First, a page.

The hay I’ve put out for my seven pregnant cows is of pretty poor quality. It comes from my neighbor, who loaned me a bull for breeding in August. It only took the bull a few weeks to finish his business, but he has been with us ever since, eating as much hay as three cows. My neighbor and I have a strange relationship.

Last week I weaned four calves off their mamas, and my timing couldn’t have been worse. The pen where I’ve put the calves is totally exposed to the wind, which gusted to 40-some mph and  brought the wind chill into negative numbers the night before last.

I have nice hay for the calves, in square bales. The mamas much prefer the square bales to the big round ones I’ve set out for them, to the point where they pretty much ignore their hay, and fight over every scrap of the calves’ hay that happens to blow out of the pen.

Generally speaking, it’s a good thing that I spend a lot of time among my cows. They are all extremely tame and calm because I’m familar to them. But I cannot lie: they are BOSSY BITCHES. It’s always crystal clear if they’re unhappy with a state of affairs. And they are unhappy.

My chickens, in contrast, are wonderful winter animals. They are laying lots of eggs and seem to have no problem roosting in a frigid hen house. I feed them well, but they can’t supplement what I give them with foraging in the ice and snow, so they too are always hungry, and follow me around in a pack whenever I am outside. They even swarm around me when I am up with the cows, and fearlessly peck around beneath the legs of the big beasts, who are not terribly bothered by their presence.

I have a pair of donkeys I’ve grown attached to, but have always been a little ambivalent about having, since they came as the result of an executive decision by my wife, who thought it would be nice to have them.  They are funny, skittish beasts, and the cows try to run them off at every opportunity. When it comes to defending the coffee can of sweet feed I give them every day,  they stand their ground quite nicely,  fending off the cows with sharp rearward kicks while they eat.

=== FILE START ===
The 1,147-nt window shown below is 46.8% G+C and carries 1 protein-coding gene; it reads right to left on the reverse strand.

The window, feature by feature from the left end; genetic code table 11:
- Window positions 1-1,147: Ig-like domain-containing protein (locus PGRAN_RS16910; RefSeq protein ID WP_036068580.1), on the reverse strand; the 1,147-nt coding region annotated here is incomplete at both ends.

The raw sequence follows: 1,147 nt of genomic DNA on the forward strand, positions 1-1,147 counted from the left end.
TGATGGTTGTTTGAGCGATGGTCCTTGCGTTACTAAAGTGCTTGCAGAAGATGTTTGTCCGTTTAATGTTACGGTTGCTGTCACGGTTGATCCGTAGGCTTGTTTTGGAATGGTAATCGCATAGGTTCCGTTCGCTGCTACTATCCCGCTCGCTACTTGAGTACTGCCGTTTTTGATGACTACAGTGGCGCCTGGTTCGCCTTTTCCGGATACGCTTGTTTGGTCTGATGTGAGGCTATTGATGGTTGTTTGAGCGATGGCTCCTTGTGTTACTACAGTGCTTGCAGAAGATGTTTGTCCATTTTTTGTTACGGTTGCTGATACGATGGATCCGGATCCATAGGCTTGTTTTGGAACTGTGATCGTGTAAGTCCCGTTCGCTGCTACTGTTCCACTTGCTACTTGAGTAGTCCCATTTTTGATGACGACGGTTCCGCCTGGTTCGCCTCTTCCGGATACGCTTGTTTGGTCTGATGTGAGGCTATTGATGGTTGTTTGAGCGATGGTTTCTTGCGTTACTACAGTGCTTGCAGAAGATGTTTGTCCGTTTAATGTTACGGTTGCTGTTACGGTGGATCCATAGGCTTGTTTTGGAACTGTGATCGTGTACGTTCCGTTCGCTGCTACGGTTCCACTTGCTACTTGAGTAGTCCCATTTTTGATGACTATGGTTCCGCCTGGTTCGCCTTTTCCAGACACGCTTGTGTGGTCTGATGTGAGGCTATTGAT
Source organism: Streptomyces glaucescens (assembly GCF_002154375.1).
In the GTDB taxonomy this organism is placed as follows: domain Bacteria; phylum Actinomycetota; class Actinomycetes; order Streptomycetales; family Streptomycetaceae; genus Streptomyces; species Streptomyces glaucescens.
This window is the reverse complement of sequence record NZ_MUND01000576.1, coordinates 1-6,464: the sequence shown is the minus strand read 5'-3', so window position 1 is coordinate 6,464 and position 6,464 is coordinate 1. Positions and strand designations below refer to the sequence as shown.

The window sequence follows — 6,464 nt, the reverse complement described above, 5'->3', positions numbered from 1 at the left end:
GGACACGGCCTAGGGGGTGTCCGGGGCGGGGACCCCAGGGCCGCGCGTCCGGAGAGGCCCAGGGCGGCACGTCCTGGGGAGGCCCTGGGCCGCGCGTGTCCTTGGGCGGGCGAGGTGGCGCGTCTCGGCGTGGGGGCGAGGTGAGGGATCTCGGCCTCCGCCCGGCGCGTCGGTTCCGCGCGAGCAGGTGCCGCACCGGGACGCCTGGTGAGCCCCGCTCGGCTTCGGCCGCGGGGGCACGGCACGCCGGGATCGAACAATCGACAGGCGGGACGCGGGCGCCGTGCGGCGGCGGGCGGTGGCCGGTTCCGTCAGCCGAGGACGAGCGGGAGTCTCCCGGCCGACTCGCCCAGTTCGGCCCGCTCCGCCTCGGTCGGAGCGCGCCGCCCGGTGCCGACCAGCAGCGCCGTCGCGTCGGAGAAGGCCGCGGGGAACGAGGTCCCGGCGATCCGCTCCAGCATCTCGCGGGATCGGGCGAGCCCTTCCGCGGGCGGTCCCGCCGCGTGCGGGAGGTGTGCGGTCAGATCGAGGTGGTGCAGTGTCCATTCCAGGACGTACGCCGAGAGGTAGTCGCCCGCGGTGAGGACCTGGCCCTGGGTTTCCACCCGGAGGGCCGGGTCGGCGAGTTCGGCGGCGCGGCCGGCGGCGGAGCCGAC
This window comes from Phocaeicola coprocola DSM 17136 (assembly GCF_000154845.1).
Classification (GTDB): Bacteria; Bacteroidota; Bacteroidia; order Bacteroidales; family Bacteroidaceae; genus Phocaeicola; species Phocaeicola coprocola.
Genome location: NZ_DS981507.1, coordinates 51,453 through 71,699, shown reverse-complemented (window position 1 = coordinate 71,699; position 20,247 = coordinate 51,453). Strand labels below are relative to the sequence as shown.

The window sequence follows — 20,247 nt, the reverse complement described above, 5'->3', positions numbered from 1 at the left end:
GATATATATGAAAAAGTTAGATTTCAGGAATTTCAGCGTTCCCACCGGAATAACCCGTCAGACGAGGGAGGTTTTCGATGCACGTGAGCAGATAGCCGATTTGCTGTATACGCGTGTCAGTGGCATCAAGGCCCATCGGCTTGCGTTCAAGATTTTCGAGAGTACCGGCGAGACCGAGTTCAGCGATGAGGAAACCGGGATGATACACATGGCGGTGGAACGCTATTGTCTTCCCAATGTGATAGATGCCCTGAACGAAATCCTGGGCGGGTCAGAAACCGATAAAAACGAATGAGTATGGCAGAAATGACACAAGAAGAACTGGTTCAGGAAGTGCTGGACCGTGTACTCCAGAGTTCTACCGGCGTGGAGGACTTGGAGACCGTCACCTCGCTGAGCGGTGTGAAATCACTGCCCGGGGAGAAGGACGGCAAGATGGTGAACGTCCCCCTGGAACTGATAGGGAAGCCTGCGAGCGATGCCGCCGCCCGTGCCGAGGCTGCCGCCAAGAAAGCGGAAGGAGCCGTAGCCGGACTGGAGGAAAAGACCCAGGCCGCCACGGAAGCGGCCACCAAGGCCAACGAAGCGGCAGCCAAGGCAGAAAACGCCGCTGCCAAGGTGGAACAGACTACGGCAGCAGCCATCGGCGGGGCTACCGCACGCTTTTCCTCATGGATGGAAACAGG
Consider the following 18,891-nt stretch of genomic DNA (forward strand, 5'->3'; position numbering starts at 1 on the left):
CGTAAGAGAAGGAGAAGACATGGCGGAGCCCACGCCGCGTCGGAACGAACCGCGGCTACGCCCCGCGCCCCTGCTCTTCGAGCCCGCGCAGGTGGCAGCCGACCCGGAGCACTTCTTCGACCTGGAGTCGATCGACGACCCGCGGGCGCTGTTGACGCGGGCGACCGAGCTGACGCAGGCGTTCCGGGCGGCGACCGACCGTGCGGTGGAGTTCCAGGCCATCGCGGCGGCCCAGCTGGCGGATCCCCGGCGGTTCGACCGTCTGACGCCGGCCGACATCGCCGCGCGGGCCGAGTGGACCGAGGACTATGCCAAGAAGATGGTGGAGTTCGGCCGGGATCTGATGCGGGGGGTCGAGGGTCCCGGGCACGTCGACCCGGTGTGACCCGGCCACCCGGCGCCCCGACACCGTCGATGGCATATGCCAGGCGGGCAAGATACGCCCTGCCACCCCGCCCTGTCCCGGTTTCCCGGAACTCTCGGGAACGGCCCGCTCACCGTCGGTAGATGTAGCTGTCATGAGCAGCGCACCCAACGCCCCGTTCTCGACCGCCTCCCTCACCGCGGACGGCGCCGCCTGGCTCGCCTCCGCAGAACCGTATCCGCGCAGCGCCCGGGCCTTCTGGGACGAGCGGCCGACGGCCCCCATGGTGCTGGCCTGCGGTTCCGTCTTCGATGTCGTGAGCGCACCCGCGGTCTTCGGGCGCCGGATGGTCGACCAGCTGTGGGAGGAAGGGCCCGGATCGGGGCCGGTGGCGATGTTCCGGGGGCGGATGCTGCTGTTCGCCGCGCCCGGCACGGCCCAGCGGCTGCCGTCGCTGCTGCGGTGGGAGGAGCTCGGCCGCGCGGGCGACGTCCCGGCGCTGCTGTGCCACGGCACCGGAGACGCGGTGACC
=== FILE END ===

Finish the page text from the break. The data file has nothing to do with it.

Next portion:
And then there’s the bees, who should be able to overwinter by themselves with no extra help from me. And yet the first cold snap killed one of my three hives. Weirdly, it was the one with the most honey in it. Why did they die? I really don’t know. Perhaps there weren’t enough bees to make a warm cluster. Perhaps they were weakened by disease or parasites. Dead bees tell no tales.  Or it might have  been the wind.

I determined that the bees also needed a wind break, but I could not find anything close at hand, so I parked my rusting 1988 Chevy Cheyenne  across the path of the wind. Which was a good idea, but with an unforeseen consequence. My spot in front of the hive is situated on a slight downslope, and is up against a fence.  The Cheyenne’s traction is negligible in the best of times, so as soon as I stopped I realized there was little hope of my backing out of that patch of icy snow, and the fence kept me from going forward. Unwilling to go without the truck til the ground thaws and then dries out (which could be as late as May), I had to snip a hole in a woven wire fence to drive the truck through.  It was just the latest in a series of clumsy desecrations of the farmstead to make up for a poorly thought out decision.

But so far everyone is surviving. All the animals are alive and on the property.  I am not a good farmer, but I’m better than I was.


Cows the climate solution?

sacred cow

In “The Climate Solution: Got Cows?”, Adam Sacks says well managed cattle grazing could solve all our climate problems by the middle of the century.

With proper care of ruined grasslands, variously called managed grazing, holistic management, or carbon farming, we can restore billions of acres of the world’s soils.  Along the way we can pull all the excess carbon out of the atmosphere and put it back into the ground where it belongs – in forty years or less.  We can return to our long-gone preindustrial atmospheric concentrations of 280 ppm, the atmosphere that made the climate that made the planet very friendly to humans and many other creatures.  It’s a climate strategy where we have the world to benefit, at minimal cost and very low risk

Wow. That’s an optimistic and bold claim.

The particulars are as follows:

* We can begin doing it right away (in fact, we already are), with or without government and/or corporate support.
* It costs nothing or less in the scheme of things. For your local third-world family farmer, for your 100,000-acre rancher, and for everyone in between it will probably turn a profit.